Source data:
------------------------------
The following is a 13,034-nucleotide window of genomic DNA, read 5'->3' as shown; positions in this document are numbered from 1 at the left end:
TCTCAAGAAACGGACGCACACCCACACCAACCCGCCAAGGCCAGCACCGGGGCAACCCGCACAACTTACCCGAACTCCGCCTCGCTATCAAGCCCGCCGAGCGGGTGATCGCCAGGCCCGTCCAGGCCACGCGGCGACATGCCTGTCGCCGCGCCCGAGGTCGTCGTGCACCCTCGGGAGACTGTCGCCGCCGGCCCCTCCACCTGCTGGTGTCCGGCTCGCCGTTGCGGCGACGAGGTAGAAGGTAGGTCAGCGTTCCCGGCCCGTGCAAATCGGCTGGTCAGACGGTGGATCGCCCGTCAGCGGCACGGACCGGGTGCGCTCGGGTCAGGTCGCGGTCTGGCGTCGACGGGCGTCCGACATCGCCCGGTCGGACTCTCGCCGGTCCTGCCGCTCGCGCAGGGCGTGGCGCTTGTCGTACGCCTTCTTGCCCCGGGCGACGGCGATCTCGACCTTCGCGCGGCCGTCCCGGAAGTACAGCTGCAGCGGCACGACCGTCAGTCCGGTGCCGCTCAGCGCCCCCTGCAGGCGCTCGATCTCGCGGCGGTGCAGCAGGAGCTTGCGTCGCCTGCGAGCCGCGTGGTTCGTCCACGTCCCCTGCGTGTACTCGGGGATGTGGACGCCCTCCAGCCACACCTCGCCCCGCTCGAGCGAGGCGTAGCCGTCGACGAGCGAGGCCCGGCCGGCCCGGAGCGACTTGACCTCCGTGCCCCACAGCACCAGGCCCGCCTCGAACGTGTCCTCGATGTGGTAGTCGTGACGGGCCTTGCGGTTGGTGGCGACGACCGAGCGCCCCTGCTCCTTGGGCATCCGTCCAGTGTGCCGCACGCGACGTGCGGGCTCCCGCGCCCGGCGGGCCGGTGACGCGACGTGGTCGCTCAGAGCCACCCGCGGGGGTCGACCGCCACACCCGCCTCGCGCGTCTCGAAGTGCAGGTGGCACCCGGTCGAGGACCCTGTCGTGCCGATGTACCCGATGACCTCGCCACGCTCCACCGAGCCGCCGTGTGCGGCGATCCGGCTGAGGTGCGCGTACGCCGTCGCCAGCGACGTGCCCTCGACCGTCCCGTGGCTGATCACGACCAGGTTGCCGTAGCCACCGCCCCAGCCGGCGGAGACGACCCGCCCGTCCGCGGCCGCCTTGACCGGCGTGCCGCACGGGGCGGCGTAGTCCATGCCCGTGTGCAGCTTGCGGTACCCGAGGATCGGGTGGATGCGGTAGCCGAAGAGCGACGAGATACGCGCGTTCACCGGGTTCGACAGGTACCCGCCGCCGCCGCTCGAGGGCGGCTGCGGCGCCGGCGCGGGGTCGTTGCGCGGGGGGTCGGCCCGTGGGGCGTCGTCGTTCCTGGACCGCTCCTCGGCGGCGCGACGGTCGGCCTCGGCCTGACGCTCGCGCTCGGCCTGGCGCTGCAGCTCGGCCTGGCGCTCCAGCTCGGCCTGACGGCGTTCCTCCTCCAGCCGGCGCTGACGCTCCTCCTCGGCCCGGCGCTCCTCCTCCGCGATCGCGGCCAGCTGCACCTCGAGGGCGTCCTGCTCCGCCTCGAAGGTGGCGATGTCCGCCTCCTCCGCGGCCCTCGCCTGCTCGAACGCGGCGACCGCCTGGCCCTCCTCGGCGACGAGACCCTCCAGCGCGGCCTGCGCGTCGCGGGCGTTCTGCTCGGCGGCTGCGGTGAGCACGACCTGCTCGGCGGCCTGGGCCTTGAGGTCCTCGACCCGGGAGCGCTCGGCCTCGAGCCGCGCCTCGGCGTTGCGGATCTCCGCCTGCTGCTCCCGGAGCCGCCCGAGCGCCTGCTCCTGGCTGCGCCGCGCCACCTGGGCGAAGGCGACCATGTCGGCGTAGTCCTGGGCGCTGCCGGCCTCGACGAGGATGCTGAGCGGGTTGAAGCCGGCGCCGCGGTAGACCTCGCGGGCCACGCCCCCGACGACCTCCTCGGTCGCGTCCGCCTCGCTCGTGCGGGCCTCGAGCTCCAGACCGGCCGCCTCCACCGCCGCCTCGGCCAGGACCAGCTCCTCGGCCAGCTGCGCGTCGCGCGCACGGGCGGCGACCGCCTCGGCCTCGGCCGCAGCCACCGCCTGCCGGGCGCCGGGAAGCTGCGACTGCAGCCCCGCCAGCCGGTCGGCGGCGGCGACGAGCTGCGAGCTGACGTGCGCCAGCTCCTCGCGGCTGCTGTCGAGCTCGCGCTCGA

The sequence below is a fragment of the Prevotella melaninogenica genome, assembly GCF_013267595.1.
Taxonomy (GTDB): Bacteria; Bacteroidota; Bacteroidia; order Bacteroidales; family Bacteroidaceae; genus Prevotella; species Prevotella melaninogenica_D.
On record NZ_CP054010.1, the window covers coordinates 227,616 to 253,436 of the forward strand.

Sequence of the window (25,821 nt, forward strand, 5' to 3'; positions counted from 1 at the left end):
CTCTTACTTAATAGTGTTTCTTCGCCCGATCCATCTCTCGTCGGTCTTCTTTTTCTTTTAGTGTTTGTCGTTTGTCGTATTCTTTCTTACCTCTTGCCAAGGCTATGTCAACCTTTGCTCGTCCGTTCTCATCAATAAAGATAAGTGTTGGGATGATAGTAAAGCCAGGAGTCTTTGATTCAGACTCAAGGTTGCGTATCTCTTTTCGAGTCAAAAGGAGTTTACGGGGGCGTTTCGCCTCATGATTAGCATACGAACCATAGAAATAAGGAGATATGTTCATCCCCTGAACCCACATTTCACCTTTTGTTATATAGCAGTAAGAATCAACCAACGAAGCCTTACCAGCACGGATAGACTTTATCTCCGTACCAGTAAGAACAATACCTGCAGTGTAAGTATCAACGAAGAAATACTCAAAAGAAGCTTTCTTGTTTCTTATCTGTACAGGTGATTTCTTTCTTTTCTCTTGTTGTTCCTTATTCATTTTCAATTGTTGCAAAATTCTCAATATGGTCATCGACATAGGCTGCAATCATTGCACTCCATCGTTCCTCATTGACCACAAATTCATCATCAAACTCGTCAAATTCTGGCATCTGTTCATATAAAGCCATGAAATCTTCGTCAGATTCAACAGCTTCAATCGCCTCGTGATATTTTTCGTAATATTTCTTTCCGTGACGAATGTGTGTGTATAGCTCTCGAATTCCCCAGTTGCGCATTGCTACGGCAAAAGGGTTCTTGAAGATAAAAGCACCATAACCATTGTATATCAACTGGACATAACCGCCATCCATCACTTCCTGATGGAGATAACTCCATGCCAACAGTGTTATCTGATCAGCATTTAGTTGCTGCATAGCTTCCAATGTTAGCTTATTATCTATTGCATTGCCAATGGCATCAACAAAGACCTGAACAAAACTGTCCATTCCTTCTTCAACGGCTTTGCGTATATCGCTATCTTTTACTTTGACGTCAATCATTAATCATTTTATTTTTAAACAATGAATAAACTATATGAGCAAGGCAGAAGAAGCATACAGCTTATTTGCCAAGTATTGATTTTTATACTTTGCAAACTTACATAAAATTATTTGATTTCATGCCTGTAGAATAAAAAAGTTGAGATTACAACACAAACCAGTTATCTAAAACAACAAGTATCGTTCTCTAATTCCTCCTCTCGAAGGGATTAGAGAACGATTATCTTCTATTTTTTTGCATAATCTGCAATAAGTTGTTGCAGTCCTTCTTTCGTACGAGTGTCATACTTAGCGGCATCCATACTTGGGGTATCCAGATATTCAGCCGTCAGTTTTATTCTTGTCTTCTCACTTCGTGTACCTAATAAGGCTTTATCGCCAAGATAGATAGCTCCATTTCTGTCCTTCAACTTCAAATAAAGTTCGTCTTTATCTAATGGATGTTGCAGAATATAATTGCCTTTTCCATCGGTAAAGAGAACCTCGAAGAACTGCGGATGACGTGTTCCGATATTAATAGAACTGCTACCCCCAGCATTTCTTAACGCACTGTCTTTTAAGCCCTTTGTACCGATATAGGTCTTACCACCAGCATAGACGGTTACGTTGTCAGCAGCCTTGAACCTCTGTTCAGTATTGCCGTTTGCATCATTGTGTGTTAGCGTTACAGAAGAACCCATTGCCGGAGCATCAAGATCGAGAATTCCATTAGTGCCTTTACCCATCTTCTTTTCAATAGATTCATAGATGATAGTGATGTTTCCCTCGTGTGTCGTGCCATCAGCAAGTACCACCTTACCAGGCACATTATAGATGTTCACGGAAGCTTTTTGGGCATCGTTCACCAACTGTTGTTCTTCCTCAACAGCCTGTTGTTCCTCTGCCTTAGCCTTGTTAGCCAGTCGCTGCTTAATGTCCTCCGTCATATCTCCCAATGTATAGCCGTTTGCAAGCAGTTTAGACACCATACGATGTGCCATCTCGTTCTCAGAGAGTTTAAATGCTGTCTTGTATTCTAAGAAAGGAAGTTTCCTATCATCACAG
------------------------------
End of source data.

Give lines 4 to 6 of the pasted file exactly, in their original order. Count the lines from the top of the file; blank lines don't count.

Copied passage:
Taxonomy (GTDB): Bacteria; Bacteroidota; Bacteroidia; order Bacteroidales; family Bacteroidaceae; genus Prevotella; species Prevotella melaninogenica_D.
On record NZ_CP054010.1, the window covers coordinates 227,616 to 253,436 of the forward strand.

Sequence of the window (25,821 nt, forward strand, 5' to 3'; positions counted from 1 at the left end):